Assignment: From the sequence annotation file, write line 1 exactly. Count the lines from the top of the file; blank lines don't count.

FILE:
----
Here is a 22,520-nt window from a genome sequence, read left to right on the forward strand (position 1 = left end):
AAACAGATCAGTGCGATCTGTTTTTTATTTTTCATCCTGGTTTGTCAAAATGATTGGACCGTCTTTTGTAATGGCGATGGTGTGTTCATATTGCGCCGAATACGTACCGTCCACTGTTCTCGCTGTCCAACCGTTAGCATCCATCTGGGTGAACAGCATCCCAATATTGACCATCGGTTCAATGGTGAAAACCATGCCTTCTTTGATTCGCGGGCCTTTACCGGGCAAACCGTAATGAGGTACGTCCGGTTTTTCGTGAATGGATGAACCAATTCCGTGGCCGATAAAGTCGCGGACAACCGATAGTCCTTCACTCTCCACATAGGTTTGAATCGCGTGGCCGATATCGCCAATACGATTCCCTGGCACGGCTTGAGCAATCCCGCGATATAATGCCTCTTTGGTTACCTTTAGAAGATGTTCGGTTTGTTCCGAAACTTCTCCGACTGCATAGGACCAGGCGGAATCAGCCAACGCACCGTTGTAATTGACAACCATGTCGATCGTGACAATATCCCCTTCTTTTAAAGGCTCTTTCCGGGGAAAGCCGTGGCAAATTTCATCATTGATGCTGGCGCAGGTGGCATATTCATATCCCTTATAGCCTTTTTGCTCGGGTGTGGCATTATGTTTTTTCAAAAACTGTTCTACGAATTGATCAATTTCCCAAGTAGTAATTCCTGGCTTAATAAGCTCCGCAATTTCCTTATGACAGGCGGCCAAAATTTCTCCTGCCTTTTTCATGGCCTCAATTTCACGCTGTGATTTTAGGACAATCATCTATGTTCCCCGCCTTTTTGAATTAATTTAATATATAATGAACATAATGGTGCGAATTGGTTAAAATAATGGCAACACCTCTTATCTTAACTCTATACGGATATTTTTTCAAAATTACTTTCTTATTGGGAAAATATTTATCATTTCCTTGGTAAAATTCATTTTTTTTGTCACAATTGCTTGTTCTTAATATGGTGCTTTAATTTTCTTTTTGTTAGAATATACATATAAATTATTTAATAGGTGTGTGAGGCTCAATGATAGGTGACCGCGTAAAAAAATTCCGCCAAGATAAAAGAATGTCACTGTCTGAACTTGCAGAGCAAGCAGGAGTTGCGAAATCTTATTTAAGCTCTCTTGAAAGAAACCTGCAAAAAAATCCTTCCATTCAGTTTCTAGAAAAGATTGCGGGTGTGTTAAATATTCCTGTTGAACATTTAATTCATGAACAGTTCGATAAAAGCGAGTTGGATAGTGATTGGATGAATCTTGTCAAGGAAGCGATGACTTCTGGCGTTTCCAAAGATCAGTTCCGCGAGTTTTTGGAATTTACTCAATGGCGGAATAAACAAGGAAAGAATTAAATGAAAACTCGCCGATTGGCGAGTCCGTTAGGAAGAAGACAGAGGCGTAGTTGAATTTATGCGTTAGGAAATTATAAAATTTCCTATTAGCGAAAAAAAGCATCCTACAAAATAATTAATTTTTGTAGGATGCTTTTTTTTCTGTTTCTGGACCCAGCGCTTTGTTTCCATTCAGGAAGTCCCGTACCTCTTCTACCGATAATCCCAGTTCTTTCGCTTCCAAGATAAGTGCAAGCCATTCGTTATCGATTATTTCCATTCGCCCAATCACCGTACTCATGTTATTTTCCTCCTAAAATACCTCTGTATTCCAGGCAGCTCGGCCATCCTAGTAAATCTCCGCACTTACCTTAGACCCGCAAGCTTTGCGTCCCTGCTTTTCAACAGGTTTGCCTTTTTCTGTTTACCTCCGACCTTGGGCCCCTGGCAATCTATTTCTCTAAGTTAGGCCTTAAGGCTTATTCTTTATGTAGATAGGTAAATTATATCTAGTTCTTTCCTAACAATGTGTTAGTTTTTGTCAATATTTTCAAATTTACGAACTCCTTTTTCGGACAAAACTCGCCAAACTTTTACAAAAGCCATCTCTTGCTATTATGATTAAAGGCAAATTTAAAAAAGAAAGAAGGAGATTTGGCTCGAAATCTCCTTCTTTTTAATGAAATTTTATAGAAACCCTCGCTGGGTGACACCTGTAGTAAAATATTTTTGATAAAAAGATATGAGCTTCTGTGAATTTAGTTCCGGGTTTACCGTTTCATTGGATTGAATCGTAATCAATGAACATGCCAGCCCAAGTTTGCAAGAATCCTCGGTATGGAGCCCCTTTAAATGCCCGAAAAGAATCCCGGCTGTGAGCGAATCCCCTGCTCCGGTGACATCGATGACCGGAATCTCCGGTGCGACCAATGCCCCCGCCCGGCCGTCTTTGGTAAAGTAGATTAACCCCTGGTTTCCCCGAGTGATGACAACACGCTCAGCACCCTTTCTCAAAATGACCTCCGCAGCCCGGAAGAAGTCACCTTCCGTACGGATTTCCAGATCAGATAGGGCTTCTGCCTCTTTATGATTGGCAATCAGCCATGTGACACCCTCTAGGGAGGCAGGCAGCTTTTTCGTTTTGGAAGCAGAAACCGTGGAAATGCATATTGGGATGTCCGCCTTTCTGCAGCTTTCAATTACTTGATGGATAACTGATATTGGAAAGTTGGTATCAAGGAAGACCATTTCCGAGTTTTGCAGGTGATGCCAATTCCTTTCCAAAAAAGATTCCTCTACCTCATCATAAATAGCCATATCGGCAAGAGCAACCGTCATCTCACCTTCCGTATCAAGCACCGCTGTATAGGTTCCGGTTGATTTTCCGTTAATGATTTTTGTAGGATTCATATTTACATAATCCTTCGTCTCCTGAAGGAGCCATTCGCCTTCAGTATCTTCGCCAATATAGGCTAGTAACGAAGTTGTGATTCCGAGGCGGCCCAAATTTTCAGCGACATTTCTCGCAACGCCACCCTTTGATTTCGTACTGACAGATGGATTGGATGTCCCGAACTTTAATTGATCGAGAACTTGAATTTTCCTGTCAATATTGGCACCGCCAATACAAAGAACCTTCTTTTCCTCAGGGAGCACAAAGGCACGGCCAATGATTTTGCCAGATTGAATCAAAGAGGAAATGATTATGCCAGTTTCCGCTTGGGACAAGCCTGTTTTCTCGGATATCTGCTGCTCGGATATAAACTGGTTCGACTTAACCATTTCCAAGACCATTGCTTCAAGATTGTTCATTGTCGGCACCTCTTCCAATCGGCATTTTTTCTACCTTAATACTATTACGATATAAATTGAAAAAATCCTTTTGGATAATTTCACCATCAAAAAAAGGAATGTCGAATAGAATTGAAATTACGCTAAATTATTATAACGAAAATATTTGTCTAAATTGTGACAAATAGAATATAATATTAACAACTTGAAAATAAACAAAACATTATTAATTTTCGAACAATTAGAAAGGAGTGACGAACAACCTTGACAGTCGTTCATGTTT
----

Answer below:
Here is a 22,520-nt window from a genome sequence, read left to right on the forward strand (position 1 = left end):